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Mr. David Heath (Somerton and Frome): It is a shame that we could not consider this new clause with new clause 2, which was not moved; it would be interesting to judge the effects of incorporation in sub-Saharan Africa on the price of assets on sale.

In the latter part of her speech, the hon. Member for Chesham and Amersham (Mrs. Gillan) addressed some interesting questions about the present functioning of the CDC and its finances. However, the early part of her speech and the main thrust of the new clause deals with the pricing of assets on their disposal. I cannot help but hear the resounding noise of stable doors being firmly closed, several years after some choice horses bolted from the public sector. The structures already exist--through the National Audit Office and the Public Accounts Committee--to provide checks and balances in these matters. Furthermore, I believe that the Secretary of State does have the best interests of that partial flotation in mind, so that it can produce the assets that we hope will enable the corporation to do its job.

The narrowness of the new clause causes me some concern. It proposes that the sole criterion to be used by the Secretary of State is

It is important that we receive the maximum return compatible with the other objectives set by the House and the Government for the change of status of the CDC.

However, there are conflicting pressures; I hope that the Secretary of State will bear them in mind when the sale of the assets takes place. Those pressures will also bear on the board, which will have a duty under the Companies Acts to maintain the best commercial interest, but that will be qualified by the structures to be established under the Bill in respect of business principles and investment policy. The interests will not be purely commercial; there will be a commercial interest tempered by the need to produce effective development in those parts of the world where it would otherwise not occur.

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If the sole criterion were to be the best commercial interests of the corporation, a different picture would emerge. There would be a different distribution of assets within the corporation before flotation; there would undoubtedly be an increasing asset base at the expense of effective investment in many parts of the world. The sole shareholder--the Government with the Secretary of State as their embodiment--should have a range of other interests in mind: development, which we have already discussed; other policies of the British Government, which may or may not be in conflict with the commercial interest; and the diversity of the eventual share holdings, because a diverse ownership of the company will produce that vitality in investment that we want.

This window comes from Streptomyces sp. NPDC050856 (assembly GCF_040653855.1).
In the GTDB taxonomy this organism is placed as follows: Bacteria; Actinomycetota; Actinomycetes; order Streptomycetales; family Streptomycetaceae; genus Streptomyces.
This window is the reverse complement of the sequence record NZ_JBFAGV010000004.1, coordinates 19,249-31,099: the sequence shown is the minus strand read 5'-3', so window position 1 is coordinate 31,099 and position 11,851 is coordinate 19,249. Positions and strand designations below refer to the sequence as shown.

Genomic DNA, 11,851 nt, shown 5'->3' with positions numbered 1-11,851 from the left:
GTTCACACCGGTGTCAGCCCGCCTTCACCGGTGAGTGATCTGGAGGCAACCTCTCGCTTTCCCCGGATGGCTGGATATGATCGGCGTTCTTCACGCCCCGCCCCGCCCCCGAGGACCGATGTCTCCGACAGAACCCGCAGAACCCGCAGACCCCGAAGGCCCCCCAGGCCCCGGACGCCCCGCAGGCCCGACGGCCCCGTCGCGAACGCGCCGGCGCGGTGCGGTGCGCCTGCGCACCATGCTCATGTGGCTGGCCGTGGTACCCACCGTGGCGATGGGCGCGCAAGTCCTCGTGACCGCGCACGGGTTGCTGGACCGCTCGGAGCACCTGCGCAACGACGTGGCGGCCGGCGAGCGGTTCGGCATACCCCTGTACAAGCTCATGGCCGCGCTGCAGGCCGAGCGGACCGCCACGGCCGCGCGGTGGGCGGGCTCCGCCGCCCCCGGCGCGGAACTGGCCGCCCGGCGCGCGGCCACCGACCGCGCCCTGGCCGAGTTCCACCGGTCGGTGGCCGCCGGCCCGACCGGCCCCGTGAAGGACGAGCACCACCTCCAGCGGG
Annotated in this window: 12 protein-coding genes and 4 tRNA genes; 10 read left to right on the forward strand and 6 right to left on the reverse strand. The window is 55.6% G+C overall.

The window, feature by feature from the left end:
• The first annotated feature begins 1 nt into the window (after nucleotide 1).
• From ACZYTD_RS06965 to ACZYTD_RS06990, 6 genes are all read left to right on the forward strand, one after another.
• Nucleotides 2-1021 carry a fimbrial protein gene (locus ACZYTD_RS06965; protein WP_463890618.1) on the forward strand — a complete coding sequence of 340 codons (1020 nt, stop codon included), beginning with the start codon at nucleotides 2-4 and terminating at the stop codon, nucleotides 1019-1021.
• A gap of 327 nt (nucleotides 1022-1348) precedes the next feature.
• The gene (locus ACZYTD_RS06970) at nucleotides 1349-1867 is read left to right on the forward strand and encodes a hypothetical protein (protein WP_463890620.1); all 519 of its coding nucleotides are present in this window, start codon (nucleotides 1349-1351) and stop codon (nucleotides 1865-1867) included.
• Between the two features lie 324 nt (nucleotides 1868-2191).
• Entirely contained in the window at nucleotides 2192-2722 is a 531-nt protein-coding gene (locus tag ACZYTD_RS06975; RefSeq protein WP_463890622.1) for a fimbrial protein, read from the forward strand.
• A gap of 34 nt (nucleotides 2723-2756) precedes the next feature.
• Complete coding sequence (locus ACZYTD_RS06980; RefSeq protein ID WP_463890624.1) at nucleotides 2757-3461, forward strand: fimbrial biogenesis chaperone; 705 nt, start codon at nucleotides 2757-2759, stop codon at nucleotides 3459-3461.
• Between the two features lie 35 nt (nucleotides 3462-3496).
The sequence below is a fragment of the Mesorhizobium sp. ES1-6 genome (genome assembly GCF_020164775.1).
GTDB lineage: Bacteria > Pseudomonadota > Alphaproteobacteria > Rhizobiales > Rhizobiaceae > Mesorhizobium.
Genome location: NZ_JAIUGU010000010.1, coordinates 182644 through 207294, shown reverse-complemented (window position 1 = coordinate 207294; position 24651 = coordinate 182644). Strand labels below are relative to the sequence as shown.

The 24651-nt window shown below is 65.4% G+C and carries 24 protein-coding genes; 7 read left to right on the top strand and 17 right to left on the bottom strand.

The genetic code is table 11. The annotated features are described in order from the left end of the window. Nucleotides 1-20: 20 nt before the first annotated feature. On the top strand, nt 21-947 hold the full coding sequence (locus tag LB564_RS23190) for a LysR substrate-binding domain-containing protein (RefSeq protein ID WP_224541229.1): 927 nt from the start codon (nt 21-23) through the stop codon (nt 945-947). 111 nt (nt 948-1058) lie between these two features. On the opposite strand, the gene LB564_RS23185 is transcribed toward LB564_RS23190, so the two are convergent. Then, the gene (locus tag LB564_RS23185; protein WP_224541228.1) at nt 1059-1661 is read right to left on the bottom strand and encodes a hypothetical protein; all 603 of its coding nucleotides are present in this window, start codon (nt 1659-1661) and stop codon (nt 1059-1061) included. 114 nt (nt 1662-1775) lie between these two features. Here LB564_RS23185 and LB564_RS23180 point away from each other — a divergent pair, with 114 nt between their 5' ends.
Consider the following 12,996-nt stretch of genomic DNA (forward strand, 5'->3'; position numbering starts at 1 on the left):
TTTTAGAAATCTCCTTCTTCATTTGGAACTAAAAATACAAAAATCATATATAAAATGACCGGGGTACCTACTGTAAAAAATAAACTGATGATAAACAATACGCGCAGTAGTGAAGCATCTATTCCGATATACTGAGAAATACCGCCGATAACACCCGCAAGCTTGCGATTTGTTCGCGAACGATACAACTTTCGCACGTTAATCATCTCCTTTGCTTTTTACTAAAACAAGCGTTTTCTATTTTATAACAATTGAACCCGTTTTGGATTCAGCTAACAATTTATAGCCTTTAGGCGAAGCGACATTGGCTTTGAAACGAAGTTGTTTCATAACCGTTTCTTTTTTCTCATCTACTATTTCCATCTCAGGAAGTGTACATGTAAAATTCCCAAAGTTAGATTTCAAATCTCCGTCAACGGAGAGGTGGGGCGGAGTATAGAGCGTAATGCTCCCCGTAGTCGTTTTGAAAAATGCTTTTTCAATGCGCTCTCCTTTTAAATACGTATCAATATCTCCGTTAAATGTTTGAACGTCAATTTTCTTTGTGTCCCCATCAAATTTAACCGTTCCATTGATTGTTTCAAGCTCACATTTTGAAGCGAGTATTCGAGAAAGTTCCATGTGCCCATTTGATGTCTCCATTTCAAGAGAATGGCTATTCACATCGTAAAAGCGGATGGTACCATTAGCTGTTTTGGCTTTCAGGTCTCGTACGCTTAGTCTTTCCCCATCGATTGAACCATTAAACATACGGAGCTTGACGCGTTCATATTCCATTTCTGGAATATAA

The potential buyers of the business will want to consider other factors, such as the exceptional tax status that has been invoked as the main thrust of the Bill. I still have some residual concerns as to that tax status, although I am willing to suspend some of my disbelief in order to see the measure through. However, I am worried about the way in which profits and dividend will be apportioned between the tax-exempt parts of the company and those that are not exempt. I am concerned about the potential for windfall earnings during that seven years of grace, if the golden share is disposed of. Although I pay tribute to the Minister's willingness to provide lucid answers to those points, he did not entirely convince me in Committee. Some matters remain opaque.

All those factors must be borne in mind. That is why I must reject the new clause; it puts too close a straitjacket on the Secretary of State, by asking her to consider only the commercial interests of the corporation in finding a price.

As I said, of course we want to see the maximum return on the investment that the Government and the British people have put into the company over the years, but we also want a successful flotation and continuing interest to ensure that there is investment in developing countries in the future. A basket of criteria is involved, and the amendment will not provide the Secretary of State with the freedom of choice that will allow her to do her duty by the House and the Government.

10.45 pm

Mr. Hogg: I listened carefully to the hon. Member for Somerton and Frome (Mr. Heath). He is wrong because he has failed to focus on the purpose of the new clause. His remarks would have some force if we were discussing the general investment policy of the Commonwealth Development Corporation. There is a distinction to be drawn between the CDC's general investment policy and the price at which one subsequently seeks to dispose of shares. They are not the same. Clearly, the disposal of shares reflects in part the pre-existing investment policy, but the two considerations are different, and it is fair-minded of the hon. Gentleman to acquiesce on that point.

I support the remarks of my hon. Friend the Member for Chesham and Amersham (Mrs. Gillan), who spoke from the Front Bench. Reading the new clause, it seems to me that we are doing little more than asserting in the Bill the obligations that are already those of directors under the Companies Act 1989. I find it difficult to

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understand why Ministers should resist the incorporation of a general statutory obligation into the Bill, unless they have a private agenda.